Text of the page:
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    The extended description below was supplied by the consignor. We are making it available to our web bidders who are interested in more in-depth research and broader historical perspective. Please note that presentation (i.e. framing), lot divisions, and interpretations of condition and content may occasionally differ from our descriptions. Assertions of fact and subjective observations contained in this description represent the opinion of the consignor. These remarks have not been checked for accuracy by Heritage Auctions, and we assume no responsibility for their accuracy; they are offered purely to allow the bidder insight into the way the consignor has viewed the item(s) in question. No right of return or claim of lack of authenticity or provenance based upon this extended description will be granted.

     

    President Franklin D. Roosevelt details a major element of his emerging New Deal during the first months of his Presidency in a two page letter, 4to, to John Devane of Fayetteville, North Carolina, whom he appoints as an advisor to the newly created Public Works Administration (PWA). This terrific and historic letter is signed "Franklin D. Roosevelt," Washington, D.C., July 26, 1933 on The White House Washington letterhead. FDR writes: "My dear Mr. Devane:/ I have just sent you the following telegram:/ ‘I have appointed you member advisory committee of three for your state under public works organization. I hope you can accept.'/ The other two members are Dr. Herman G.Baity of Chapel Hill, North Carolina, and Mr. Frank Page of Raleigh, North Carolina. Your State is associated with West Virginia, Tennessee, Virginia, Maryland, Delaware, and Kentucky in the Tenth District. Mr. George L. Radcliffe of Baltimore, Maryland, will serve as the Regional Advisor./ All State and local projects for public works are to be submitted initially to the State Advisory Committee, which will be charged with the duty of carefully scrutinizing all proposals, rejecting those that in its judgment should be weeded out, and forwarding to the Federal Administrator of Public Works at Washington those that it is willing to recommend./ It will be the duty of the Regional Advisor to keep in close touch with the State Advisory Committee within his regions. He will encourage these committees to consider, as soon as possible, and either reject or forward speedily to Washington, the projects submitted to them. He will be ready to advise with and help the State Advisory Committees at any time and he will keep the Federal Administrator advised of progress made. The Regional Advisor will have no veto power over the State Advisory Committees. His sole province will be to help them wherever he can and to see that the work in every State is kept moving./ I appreciate your willingness to help the Administration in this public works program, which we regard as so important for the economic welfare of the country. We want all public works to be considered and carried on strictly on their merits. We want to prevent waste and graft and see to it that an honest job is done in every instance at a reasonable profit to the contractor./ The purpose back of the Public Works Act is to give employment to labor, and the greater the number of public works that can be built economically, the farther the money will go toward the employment of labor. You have been selected to help in this Federal undertaking because of the confidence the Administration has in you, and because I believe that you will guard the public interest as carefully as you would protect your own private interests./ We are asking you to serve at a small compensation of $10.00 per day while actually engaged in the work of the Advisory Committee, so that in effect we are calling upon you for volunteer patriotic services. In addition to the $10.00 per diem compensation, you will be allowed your transportation expenses and $5.00 per day in lieu of subsistence as allowed by statute. It is believed that this arrangement will take care of your actual expenses./ If there is anything you do not understand about your duties, or if there are any questions that you want to ask, you may communicate with the Federal Administrator of Public Works, Harold L. Ickes, in the Interior Building, Washington, D.C./ Sincerely yours,/ Franklin D. Roosevelt." A fine, historic, and at the time extremely significant letter, outlining the mechanics of one of the first major New Deal elements of economic stabilization with attention being paid to labor in America. Accompanying this long and detailed letter to Mr. Devane is the original Western Union telegram from FDR, as well as three letters to Devane from Interior Secretary Harold L. Ickes. The first, dated February 17, 1934, states that the State Advisory Boards are to be terminated at the end of the month, and two dated in March, 1934 thank Devane for his letter to the President, the carbon of which is also present, advising him on steps which might be taken so that states get more of their promised allocations. Mr. Devane was engaged in the lumber business, and described as a leader in business and civic life in the community of Fayetteville, North Carolina. The key early recovery programs of the New Deal were the Agricultural Adjustment Administration (AAA), the National Recovery Administration (NRA), and the Public Works Administration (PWA), all established in the legendary "One Hundred Days" of the 1933 special session of Congress. Unlike the relief agencies, these concerned themselves primarily with the longer-term goal of stabilizing and improving agriculture, business, and employment. The PWA, which had an initial appropriation of $3.3 billion, helped build scores of courthouses, sewage plants, bridges, hospitals, and city halls in the 1930s. In a limited fashion it constructed public housing for the poor. Secretary of the Interior Harold L. Ickes, its director, disbursed huge sums of money without causing a breath of scandal. Yet Ickes' caution in spending funds made the PWA a poor engine for recovery. Instead of pumping money quickly into the economy, he held it back until he was certain that it would be wisely used. Increased purchasing power, essential for prosperity, was therefore slow to develop. A truly fantastic letter written by FDR during the early struggle for economic reform in the United States.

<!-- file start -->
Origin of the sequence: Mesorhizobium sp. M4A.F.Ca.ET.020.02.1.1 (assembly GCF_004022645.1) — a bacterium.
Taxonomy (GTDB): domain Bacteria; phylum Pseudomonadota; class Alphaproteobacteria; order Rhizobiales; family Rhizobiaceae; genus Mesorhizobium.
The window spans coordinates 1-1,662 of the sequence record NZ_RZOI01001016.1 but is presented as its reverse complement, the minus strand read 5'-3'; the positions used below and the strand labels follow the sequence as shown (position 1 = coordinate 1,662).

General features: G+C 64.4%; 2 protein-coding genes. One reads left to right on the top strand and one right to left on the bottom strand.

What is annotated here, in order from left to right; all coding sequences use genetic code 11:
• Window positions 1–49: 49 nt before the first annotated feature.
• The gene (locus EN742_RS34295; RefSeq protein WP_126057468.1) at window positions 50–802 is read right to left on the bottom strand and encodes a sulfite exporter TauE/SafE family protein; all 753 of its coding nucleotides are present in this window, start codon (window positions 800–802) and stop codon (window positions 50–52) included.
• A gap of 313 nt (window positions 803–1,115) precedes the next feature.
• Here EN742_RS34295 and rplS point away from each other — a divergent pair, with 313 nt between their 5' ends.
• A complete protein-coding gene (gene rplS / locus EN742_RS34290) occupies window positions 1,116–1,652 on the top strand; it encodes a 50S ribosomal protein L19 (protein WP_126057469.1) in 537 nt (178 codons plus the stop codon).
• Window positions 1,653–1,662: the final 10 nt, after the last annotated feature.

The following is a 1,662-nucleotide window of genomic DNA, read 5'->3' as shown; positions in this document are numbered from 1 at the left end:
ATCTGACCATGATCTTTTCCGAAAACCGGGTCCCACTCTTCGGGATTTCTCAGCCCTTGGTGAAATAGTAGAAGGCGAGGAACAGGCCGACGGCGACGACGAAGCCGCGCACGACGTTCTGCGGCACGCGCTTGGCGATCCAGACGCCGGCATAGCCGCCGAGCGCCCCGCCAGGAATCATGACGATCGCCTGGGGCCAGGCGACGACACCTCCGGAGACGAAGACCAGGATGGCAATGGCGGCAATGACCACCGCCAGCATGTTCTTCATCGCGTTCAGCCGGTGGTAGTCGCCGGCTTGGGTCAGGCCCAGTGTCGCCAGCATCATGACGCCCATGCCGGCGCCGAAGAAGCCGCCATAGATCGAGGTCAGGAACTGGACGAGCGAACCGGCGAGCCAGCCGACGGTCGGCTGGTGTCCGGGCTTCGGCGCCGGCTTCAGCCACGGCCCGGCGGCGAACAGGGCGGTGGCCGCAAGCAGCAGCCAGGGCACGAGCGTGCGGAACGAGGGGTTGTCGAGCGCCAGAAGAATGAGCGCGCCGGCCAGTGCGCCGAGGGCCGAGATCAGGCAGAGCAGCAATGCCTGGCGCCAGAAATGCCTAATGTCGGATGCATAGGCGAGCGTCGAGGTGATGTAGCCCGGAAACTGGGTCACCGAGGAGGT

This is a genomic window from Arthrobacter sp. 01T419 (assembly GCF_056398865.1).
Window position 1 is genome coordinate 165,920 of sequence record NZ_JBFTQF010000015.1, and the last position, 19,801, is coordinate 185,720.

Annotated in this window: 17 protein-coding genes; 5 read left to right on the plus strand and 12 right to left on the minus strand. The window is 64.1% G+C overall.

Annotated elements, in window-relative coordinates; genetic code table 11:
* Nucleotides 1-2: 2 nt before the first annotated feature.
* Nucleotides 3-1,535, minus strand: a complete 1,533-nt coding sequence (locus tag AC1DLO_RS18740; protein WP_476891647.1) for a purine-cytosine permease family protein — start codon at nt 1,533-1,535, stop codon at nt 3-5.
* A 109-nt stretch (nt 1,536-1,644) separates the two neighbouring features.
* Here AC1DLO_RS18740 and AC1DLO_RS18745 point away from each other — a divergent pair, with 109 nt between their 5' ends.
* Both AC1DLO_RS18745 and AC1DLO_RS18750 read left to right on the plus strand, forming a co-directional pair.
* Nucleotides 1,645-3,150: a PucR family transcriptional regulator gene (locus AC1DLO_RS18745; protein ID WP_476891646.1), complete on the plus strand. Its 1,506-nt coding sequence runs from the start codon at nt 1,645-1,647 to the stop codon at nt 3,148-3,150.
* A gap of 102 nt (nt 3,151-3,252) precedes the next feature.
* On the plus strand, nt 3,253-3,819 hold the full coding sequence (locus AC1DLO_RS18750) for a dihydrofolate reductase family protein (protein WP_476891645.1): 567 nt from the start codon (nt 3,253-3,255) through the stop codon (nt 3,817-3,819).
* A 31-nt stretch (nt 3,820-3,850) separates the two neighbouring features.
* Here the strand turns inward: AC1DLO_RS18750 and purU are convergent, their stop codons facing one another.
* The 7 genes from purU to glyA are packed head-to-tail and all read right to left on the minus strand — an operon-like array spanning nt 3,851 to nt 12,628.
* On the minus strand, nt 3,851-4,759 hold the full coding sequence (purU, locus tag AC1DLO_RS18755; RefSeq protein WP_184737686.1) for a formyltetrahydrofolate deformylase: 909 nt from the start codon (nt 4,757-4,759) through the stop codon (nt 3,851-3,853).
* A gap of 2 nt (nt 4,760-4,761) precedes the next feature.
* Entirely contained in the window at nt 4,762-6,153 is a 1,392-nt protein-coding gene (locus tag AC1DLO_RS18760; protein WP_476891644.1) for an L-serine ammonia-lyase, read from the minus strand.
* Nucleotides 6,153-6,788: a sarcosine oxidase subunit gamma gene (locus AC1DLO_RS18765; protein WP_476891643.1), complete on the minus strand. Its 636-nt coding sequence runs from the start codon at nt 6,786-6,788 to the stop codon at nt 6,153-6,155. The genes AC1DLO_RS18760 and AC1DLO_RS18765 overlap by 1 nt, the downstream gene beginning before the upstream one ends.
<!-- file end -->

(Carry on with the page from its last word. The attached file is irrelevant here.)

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    Auction Dates
    June, 2008
    7th Saturday
    Bids + Registered Phone Bidders: 4